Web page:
Lagos — The embattled indigenous oil and gas firm, Lekoil is looking for a way out of its huge debt by hunting for a third party to fund the development of the Oil Prospecting License, OPL 310 in Ogo field containing an equivalent of 750 million barrels of oil.
According to findings, there is already an agreement with its partner, Optimum to sell its 22.86 percent shares in the oil block to any willing buyer to get funds for the block.
The firm has a 17% equity on the lease but is currently lobbying to get an approval for another 22.86% equity which it purchased with $13 million from Afren in 2015.
The 22.86 percent stake was sold to Lekoil by Afren who bought it from Optimum, the holder of the license. Lekoil’s inability to get approval for the new stake was due to a disagreement with Optimum, delaying the development of the block.
Already, the firm lost out after it sued the Minister of Petroleum who is also Nigeria’s president, Muhammadu Buhari last year, for not approving the buy for four years.
Now, both Optimum and Lekoil have agreed that a third party should be brought in to raise funds.
Earlier this year, a Federal High Court sitting in Lagos, and presided by Justice Sule Hassan ruled that Lekoil’s acquisition of an interest in the OPL 310 block still requires consent from the then Minister of Petroleum Resources, Dr. Ibe Kachikwu.
Justice Hassan stated that the Executive Order issued by the Nigerian Acting President, Prof. Yemi Osinbajo in 2017, which should have deemed the Consent to have been granted, could not supersede the powers of the Minister of Petroleum Resources to grant such Consent.
More specifically, the Judge disagreed that the Consent could be deemed granted and obtained in default which Lekoil believes is contrary to the provisions of the Executive Order.
The Judge further noted that the Executive Order was signed in 2017, while Lekoil’s application for the Consent to acquire the 22.86% participating interest in the block was made in 2016 and so could not be applied retroactively.
Based on the judgment, the OPL 310 interest is still held by the seller, Afren Investments Oil and Gas Nigeria Ltd although Afren had confirmed its sale. Lekoil still holds a 17.14% participating interest in the block which received ministerial consent back in 2017.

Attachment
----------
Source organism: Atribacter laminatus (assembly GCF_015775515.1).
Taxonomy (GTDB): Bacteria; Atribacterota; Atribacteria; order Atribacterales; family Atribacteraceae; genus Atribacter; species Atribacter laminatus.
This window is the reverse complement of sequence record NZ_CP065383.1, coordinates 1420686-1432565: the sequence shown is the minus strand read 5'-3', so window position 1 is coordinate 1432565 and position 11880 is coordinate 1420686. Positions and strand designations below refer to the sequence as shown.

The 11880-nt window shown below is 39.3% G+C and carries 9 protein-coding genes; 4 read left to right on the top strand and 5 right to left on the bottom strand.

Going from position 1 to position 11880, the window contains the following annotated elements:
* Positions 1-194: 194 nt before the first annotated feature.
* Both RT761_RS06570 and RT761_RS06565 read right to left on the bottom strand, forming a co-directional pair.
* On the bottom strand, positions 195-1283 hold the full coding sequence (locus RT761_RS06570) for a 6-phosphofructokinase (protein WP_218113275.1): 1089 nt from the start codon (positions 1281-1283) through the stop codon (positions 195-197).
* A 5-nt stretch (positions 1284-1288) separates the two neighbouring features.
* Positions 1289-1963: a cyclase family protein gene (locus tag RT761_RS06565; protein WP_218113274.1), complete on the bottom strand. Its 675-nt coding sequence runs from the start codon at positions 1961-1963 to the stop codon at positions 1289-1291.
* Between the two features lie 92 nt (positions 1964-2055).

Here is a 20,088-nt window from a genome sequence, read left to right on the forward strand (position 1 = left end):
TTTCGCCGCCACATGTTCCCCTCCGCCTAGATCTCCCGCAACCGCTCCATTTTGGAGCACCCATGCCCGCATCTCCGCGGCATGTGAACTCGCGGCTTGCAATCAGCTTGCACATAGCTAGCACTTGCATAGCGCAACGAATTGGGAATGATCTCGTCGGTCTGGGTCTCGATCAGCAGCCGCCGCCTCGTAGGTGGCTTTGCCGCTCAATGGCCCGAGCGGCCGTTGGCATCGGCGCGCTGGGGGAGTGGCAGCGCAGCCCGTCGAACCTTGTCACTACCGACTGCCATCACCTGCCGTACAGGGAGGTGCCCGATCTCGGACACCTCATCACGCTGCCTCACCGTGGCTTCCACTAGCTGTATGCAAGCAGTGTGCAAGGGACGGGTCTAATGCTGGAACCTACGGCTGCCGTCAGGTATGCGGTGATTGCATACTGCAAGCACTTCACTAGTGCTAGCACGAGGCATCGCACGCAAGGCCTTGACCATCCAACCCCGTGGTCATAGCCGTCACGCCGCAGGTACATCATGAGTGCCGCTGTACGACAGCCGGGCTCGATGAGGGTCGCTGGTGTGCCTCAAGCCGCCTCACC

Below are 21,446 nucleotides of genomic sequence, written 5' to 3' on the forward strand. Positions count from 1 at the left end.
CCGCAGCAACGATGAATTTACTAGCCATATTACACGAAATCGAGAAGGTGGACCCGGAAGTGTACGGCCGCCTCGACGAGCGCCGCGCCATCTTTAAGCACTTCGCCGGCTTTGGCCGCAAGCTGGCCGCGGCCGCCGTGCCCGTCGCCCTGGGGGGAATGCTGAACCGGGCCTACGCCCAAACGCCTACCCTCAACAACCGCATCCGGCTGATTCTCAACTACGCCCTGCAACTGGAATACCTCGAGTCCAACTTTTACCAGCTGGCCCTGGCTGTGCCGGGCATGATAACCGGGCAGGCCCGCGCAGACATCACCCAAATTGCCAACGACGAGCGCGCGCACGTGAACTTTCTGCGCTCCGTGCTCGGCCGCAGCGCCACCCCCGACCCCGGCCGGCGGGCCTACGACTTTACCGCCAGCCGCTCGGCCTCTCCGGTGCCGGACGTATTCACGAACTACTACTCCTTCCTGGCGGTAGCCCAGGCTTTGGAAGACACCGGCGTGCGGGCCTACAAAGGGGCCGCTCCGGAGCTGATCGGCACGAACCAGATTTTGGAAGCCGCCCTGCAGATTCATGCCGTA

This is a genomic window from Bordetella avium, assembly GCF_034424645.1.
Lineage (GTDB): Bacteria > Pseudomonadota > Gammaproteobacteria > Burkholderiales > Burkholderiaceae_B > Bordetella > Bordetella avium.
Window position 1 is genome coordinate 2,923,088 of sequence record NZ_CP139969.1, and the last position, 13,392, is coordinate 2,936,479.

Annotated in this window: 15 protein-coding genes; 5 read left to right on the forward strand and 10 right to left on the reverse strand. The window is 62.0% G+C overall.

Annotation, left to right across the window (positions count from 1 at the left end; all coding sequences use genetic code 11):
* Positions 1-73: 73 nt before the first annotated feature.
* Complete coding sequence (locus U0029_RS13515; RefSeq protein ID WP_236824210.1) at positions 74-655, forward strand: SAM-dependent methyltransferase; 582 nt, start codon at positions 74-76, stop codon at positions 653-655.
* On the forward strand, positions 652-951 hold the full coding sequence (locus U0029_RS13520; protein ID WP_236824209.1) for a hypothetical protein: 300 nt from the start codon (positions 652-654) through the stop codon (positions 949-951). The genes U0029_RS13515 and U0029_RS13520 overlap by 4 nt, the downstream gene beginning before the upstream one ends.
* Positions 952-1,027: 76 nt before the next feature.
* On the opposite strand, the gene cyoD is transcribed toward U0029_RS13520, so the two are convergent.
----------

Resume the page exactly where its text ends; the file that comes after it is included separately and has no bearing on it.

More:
Lekoil’s 2018 financial results showed that it had lost significant ground in terms of profit, compared to 2017 when the young company’s profit stood tall at US$6.5 million.
It, however, indicated that its strategic investments this year could lead to an additional 15,000-20,000bopd increase in national oil production in 2019.
Lekoil to farm down part of 62 interest in OPL 325
The company has also said it intends to farm-down a portion of its 62 percent working interest in Oil Production License, OPL 325.
The management of the company made this disclosure in a statement that accompanied its 2018 financial report, adding that the step will be taken after a detailed prospect/lead risking study on the block.
It said technical evaluation on OPL325 has been completed with 11 prospects and leads estimated to contain potential gross aggregate Oil-in-Place volumes of over 5,700 mmbbls (un-risked, Best Estimate case) identified.
Production at the Otakikpo marginal field averaged approximately 5,345 bopd, adding that strategic decisions and steps towards increasing production has commenced, the report said.
At the Otakikpo marginal field, Phase Two preparations for development has commenced with the acquisition of 3D seismic data acquisition and interpretation, while an updated Competent Person’s Report, CPR has nearly been completed.
Though it posted a loss of $7.8 million in the 2018 financial year, as against profit of $6.5 million in 2017, there are plans to ramp up production at the Otakipko marginal fields to approximately 15,000 to 20,000 bopd. Subject to agreement on funding with partners, plans are underway for a three to five well drilling programme with the aim of meeting the production target.